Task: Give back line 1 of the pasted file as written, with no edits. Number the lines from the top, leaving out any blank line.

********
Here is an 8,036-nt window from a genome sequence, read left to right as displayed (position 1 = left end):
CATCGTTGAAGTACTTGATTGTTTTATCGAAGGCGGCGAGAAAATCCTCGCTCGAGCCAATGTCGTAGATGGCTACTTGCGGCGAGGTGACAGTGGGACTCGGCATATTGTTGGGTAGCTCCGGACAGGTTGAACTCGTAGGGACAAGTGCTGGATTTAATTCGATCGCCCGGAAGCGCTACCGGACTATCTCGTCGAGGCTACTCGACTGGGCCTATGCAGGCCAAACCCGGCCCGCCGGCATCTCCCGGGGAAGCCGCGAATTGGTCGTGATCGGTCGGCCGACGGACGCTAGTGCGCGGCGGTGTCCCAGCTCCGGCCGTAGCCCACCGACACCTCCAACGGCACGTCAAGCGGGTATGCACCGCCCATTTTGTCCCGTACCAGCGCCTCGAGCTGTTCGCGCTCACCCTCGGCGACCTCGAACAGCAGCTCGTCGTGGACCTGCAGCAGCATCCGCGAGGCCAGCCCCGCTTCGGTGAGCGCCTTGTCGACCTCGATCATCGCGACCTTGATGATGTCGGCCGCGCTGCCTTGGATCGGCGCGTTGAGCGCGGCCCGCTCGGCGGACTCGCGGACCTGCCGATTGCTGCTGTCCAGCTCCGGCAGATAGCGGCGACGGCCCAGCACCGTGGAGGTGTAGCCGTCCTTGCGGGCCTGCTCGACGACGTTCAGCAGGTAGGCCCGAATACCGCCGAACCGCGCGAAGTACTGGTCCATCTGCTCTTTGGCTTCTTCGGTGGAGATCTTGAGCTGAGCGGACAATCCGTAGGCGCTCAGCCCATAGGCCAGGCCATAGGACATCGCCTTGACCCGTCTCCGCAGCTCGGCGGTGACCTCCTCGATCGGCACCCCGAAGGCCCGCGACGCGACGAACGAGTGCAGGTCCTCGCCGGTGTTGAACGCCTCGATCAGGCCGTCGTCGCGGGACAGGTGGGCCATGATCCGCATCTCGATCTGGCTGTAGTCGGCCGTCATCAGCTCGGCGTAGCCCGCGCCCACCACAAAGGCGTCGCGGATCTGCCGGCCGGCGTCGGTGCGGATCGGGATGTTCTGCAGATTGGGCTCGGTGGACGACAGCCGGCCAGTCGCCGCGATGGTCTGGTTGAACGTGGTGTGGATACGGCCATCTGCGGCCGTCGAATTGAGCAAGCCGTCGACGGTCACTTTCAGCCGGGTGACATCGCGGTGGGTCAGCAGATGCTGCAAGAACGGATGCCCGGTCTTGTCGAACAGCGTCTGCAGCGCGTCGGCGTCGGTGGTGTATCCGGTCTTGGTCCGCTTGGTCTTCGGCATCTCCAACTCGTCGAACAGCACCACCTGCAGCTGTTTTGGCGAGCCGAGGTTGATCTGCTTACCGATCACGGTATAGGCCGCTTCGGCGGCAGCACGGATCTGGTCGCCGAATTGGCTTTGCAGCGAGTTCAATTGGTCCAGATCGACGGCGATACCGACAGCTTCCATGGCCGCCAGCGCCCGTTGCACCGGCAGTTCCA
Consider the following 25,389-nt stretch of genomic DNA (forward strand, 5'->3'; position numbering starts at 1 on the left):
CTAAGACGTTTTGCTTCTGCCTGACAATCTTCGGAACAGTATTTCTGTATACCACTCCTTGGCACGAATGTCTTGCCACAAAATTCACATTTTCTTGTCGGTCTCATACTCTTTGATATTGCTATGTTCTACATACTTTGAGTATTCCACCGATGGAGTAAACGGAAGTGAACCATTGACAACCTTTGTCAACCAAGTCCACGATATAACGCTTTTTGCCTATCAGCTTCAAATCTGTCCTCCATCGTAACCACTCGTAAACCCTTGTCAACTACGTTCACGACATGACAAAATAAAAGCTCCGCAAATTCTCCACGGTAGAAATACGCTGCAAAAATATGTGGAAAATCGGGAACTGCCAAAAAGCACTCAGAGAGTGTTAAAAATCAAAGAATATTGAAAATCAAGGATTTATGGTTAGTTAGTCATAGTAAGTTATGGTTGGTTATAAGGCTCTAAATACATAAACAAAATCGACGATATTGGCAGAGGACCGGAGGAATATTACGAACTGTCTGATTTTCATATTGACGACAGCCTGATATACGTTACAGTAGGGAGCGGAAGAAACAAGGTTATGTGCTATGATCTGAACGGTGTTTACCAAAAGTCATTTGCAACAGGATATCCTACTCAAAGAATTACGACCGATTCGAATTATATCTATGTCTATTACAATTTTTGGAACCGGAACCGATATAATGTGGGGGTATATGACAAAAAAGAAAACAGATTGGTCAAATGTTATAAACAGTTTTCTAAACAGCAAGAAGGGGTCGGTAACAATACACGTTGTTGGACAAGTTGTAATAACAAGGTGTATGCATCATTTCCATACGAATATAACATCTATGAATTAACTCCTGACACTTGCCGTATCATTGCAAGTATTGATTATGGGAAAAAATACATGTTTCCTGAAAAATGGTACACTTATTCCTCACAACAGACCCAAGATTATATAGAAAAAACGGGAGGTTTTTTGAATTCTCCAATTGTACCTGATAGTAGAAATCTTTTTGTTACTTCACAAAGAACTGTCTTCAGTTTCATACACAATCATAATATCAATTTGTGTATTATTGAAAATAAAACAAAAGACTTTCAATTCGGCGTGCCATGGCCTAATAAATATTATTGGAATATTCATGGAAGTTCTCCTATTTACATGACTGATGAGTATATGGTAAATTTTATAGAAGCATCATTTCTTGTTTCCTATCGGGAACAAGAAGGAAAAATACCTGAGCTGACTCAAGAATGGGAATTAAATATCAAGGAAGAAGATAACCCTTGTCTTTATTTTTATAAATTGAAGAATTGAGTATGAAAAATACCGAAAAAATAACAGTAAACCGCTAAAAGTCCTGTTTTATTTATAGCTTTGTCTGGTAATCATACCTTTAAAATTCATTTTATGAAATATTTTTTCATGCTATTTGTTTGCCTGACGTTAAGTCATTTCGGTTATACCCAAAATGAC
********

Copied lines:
Here is an 8,036-nt window from a genome sequence, read left to right as displayed (position 1 = left end):